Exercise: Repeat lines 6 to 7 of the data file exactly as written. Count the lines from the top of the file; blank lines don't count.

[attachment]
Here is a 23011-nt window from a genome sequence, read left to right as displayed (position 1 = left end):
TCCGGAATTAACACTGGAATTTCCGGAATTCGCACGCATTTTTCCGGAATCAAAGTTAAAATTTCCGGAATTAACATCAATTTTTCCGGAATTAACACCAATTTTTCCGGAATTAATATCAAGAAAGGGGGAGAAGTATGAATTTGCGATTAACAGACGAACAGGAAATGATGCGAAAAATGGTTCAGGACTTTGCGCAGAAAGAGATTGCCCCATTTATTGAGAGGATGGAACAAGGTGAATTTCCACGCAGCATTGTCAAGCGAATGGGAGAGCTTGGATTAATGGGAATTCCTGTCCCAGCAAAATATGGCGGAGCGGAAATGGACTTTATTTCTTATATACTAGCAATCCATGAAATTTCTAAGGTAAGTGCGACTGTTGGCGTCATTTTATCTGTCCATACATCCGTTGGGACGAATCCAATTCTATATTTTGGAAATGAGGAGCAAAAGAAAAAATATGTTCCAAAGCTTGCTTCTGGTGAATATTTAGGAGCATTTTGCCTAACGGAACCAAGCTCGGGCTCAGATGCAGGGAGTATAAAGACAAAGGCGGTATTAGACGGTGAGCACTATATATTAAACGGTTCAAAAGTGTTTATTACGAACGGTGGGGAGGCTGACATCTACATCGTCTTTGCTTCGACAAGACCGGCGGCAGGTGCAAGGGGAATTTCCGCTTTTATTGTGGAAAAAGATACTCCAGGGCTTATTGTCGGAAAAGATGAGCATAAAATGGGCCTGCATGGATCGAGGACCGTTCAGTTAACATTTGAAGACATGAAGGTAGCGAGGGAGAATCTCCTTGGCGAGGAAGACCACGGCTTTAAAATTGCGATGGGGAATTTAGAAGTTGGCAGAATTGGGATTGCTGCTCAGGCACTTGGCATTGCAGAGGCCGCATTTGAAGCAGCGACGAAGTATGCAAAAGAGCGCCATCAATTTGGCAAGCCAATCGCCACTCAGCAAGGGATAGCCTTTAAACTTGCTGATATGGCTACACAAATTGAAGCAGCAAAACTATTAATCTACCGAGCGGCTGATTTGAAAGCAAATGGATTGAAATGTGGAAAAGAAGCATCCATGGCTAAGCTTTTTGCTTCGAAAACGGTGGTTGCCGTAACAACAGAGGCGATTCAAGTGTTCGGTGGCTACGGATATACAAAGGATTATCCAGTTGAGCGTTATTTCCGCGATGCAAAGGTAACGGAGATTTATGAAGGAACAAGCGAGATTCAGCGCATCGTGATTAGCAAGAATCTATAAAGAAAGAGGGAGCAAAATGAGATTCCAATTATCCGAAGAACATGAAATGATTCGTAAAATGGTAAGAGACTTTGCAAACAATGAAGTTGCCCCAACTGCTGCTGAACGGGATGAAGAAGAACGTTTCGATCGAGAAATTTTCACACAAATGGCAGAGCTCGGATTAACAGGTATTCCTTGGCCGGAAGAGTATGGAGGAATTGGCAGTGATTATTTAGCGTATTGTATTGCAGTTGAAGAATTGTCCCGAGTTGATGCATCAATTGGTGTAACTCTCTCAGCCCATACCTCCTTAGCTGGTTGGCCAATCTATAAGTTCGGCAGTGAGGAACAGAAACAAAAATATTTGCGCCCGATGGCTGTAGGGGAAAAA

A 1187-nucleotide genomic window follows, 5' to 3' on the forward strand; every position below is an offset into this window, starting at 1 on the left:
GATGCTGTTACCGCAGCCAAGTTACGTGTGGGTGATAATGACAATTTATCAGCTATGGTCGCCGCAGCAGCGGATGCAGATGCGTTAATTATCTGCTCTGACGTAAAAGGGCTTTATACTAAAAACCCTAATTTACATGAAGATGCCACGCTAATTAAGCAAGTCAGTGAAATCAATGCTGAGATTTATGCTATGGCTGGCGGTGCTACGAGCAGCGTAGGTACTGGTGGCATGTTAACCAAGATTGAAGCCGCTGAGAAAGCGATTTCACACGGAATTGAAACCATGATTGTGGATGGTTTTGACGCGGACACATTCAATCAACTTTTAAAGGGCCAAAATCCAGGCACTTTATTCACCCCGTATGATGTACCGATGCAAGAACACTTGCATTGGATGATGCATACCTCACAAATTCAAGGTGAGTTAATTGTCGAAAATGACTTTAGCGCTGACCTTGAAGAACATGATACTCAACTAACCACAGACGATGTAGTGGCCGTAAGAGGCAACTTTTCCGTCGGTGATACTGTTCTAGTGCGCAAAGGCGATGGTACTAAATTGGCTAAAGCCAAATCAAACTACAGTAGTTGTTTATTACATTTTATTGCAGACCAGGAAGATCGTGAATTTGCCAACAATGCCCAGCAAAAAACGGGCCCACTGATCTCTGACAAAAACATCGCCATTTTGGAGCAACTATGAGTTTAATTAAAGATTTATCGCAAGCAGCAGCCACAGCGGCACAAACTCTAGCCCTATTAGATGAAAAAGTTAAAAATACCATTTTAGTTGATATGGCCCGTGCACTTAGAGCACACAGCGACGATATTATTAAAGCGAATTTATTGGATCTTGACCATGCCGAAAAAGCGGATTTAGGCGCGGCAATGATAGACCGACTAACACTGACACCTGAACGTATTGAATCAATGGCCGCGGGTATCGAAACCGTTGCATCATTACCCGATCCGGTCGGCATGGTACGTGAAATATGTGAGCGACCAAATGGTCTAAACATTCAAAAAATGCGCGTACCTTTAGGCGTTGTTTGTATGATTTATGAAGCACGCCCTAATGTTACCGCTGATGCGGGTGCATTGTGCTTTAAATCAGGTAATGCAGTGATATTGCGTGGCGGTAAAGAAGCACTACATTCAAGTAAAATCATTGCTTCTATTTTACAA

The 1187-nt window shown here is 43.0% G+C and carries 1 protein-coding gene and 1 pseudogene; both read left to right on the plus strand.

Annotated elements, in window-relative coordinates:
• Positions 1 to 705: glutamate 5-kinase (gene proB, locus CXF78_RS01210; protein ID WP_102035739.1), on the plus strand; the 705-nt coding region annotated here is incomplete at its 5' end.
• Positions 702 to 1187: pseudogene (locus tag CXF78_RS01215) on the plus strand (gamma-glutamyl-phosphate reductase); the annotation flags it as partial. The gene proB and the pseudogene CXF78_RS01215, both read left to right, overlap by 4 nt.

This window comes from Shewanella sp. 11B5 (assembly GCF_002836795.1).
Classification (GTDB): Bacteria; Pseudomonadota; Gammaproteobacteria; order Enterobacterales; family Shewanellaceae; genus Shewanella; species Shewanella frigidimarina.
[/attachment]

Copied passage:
Annotated elements, in window-relative coordinates:
• Positions 1 to 705: glutamate 5-kinase (gene proB, locus CXF78_RS01210; protein ID WP_102035739.1), on the plus strand; the 705-nt coding region annotated here is incomplete at its 5' end.